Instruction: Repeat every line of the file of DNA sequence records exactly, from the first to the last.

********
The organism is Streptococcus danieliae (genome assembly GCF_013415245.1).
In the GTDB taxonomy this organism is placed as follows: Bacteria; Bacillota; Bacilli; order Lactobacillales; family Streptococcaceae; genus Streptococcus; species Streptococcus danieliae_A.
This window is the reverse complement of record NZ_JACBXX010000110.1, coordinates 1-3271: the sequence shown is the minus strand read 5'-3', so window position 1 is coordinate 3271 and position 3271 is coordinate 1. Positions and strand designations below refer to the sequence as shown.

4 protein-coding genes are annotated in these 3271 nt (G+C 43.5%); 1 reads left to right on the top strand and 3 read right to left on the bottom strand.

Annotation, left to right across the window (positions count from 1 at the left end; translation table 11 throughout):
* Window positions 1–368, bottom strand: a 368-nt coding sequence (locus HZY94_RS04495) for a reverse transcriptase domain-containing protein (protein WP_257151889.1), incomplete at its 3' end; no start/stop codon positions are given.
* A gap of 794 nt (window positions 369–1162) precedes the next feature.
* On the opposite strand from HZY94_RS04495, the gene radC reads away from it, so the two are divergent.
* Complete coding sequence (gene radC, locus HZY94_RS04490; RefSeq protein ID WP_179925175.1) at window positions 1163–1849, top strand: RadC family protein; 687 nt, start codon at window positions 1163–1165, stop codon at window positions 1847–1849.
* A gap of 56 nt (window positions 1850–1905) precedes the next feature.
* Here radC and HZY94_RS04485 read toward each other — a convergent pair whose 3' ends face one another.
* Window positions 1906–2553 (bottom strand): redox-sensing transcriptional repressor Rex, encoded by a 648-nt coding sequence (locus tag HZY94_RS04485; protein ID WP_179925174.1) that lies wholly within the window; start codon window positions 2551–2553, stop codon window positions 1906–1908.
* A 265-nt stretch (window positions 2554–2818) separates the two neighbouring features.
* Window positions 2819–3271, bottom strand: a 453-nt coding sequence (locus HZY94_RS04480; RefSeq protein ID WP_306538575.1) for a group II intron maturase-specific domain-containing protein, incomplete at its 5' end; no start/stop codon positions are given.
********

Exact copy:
The organism is Streptococcus danieliae (genome assembly GCF_013415245.1).
In the GTDB taxonomy this organism is placed as follows: Bacteria; Bacillota; Bacilli; order Lactobacillales; family Streptococcaceae; genus Streptococcus; species Streptococcus danieliae_A.
This window is the reverse complement of record NZ_JACBXX010000110.1, coordinates 1-3271: the sequence shown is the minus strand read 5'-3', so window position 1 is coordinate 3271 and position 3271 is coordinate 1. Positions and strand designations below refer to the sequence as shown.

4 protein-coding genes are annotated in these 3271 nt (G+C 43.5%); 1 reads left to right on the top strand and 3 read right to left on the bottom strand.

Annotation, left to right across the window (positions count from 1 at the left end; translation table 11 throughout):
* Window positions 1–368, bottom strand: a 368-nt coding sequence (locus HZY94_RS04495) for a reverse transcriptase domain-containing protein (protein WP_257151889.1), incomplete at its 3' end; no start/stop codon positions are given.
* A gap of 794 nt (window positions 369–1162) precedes the next feature.
* On the opposite strand from HZY94_RS04495, the gene radC reads away from it, so the two are divergent.
* Complete coding sequence (gene radC, locus HZY94_RS04490; RefSeq protein ID WP_179925175.1) at window positions 1163–1849, top strand: RadC family protein; 687 nt, start codon at window positions 1163–1165, stop codon at window positions 1847–1849.
* A gap of 56 nt (window positions 1850–1905) precedes the next feature.
* Here radC and HZY94_RS04485 read toward each other — a convergent pair whose 3' ends face one another.
* Window positions 1906–2553 (bottom strand): redox-sensing transcriptional repressor Rex, encoded by a 648-nt coding sequence (locus tag HZY94_RS04485; protein ID WP_179925174.1) that lies wholly within the window; start codon window positions 2551–2553, stop codon window positions 1906–1908.
* A 265-nt stretch (window positions 2554–2818) separates the two neighbouring features.
* Window positions 2819–3271, bottom strand: a 453-nt coding sequence (locus HZY94_RS04480; RefSeq protein ID WP_306538575.1) for a group II intron maturase-specific domain-containing protein, incomplete at its 5' end; no start/stop codon positions are given.